The best way to resolve this issue and introduce more order to Agile estimates is to separate effort from risk. Think of technical risk as the potential impact of technical ‘unknowns’. Having a separate measure for each can give you clarity on where the issues lie with a story - effort or risk - and help inform your backlog prioritisation.
In order to quantify risk, you ask the development team to ignore any technical uncertainty and assume they know all the little details that go into implementing the story. If the technical uncertainty is so great that they can not know what goes into achieving a task/story at all, then the story needs to be revisited to clarify what needs to be done in more detail.
Most of the time, however, the uncertainty is around technology-specific implementations and data sources, or around unfamiliar interfaces. By separating technical risk from effort, the development team can give you an honest view of how much effort they think a task will be without trying to compensate for the details they currently do not know.
After the effort is sized, you then size up the amount of technical risk. These should also take the form of T-shirt sizes with the following options: S,M,L.
Once you have done this for all the user stories you are trying to estimate for, you will have a high-level view of relative effort vs. relative technical risk for each story, as seen by the development team. This will serve two important purposes.
First, the risk sizes will be turned into a multiplier that will be applied to the lower and upper range of effort values (such as 1-3 for ‘S’).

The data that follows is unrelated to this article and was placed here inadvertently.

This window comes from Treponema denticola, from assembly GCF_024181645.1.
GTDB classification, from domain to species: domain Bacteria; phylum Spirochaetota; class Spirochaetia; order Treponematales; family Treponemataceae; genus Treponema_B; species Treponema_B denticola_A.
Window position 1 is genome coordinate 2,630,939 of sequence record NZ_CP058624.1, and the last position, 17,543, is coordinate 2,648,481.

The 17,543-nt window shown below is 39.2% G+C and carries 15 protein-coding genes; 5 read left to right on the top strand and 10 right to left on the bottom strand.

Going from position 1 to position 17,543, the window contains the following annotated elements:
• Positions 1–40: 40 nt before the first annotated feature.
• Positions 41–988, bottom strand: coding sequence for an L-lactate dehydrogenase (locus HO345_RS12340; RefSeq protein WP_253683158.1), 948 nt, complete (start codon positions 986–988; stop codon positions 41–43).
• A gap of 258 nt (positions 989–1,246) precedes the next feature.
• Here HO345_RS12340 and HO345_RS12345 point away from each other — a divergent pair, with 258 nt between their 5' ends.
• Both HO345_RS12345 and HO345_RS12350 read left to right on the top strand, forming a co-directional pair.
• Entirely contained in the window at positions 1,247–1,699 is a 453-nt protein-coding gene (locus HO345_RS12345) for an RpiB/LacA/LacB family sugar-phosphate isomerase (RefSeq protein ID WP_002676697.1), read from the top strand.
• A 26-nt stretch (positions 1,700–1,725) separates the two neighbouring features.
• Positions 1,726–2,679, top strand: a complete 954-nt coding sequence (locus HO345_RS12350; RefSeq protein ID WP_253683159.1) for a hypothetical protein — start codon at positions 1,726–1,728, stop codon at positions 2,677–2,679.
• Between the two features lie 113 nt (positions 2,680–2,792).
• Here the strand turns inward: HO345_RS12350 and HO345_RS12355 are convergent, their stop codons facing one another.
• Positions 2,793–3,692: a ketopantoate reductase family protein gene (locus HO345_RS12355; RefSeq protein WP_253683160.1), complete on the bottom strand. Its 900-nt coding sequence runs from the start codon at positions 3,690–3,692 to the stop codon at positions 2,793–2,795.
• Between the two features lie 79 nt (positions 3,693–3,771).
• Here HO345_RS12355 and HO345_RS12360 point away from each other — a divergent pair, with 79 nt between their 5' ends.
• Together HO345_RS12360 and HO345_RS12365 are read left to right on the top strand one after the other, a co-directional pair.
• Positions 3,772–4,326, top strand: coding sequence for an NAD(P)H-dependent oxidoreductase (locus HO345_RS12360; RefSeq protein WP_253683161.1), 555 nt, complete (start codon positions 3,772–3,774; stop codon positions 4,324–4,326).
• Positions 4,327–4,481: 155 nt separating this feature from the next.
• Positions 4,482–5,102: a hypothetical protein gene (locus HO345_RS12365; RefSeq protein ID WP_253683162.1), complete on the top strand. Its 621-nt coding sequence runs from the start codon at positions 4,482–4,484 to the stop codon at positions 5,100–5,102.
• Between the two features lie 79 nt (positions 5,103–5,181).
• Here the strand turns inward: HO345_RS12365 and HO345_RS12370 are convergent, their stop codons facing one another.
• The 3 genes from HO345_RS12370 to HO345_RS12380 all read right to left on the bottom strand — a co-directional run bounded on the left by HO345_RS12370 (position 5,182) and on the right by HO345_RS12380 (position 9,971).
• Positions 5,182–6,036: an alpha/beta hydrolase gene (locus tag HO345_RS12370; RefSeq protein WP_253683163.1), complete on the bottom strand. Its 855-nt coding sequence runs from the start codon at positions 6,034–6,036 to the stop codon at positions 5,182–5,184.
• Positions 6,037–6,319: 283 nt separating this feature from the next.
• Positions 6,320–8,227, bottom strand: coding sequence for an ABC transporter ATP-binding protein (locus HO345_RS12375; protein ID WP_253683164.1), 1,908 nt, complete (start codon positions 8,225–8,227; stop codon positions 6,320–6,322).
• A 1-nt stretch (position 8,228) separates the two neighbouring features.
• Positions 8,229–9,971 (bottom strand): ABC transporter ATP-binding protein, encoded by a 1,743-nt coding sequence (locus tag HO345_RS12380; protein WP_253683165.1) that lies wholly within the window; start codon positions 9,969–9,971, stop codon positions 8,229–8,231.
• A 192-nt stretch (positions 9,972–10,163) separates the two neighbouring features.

This is where it is really important to know your team. For a team that is relatively new at the problem domain you are tackling, or a team that you know has a long ramp up time with new techniques, you can set higher risk multipliers (S = 1.2, M = 1.5, L = 2). Similarly, with a team you know has solved similar problems before and are good at learning new techniques, you can set lower risk multipliers ( S= 1, M= 1.2, L =1.5).
Now you need the effort required to achieve a task or story, and adjust it for the risk.
To calculate this, you simply multiply the work day values for effort required (from the effort T-shirt sizes) with the risk multiplier values (from the risk T-shirt sizes).
The second purpose for decoupling effort and risk is that now you have a good indication of which stories have the most technical risk, and need to be investigated/de-risked first. Armed with this extra information, you can now more effectively prioritise your backlog.
This is especially valuable in investigation/elaboration phases when people need to understand the system they are building - including what needs to be investigated further.
Once any extra investigations or technical spikes are undertaken, the technical risk multiplier can be adjusted, or even entirely eliminated, to reflect this fact. The multiplier gave the team enough of an effort ‘buffer’ to properly investigate the approach to the user story, resulting in a much more accurate estimate.
Importantly, that story should then be re-estimated on effort to reflect the learnings from the technical investigation. Now, both the development team and stakeholders have a better idea of technical risk vs. development effort.
Beginning of construction:
As the team continues to build the product and iterate over multiple sprints, a better understanding of the team’s velocity within this problem domain emerges. This should be mapped against the original estimates and risk multipliers in order to evaluate how accurate they were. Having this data means you can better calibrate the risk multiplier for that team when taking on a similar problem in the future.
It is important to reiterate that this is absolutely not a magic bullet, nor a solution to all of your Agile estimation problems. However, this method can bring a little bit more clarity to the estimation process. Ultimately, it should help you to prioritise and de-risk the biggest technical unknowns up front, and continuously improve your estimates throughout the project lifecycle.
Do you find estimations to be a pain, or just plain inaccurate? Get in touch to let us know if this method has helped you and your team.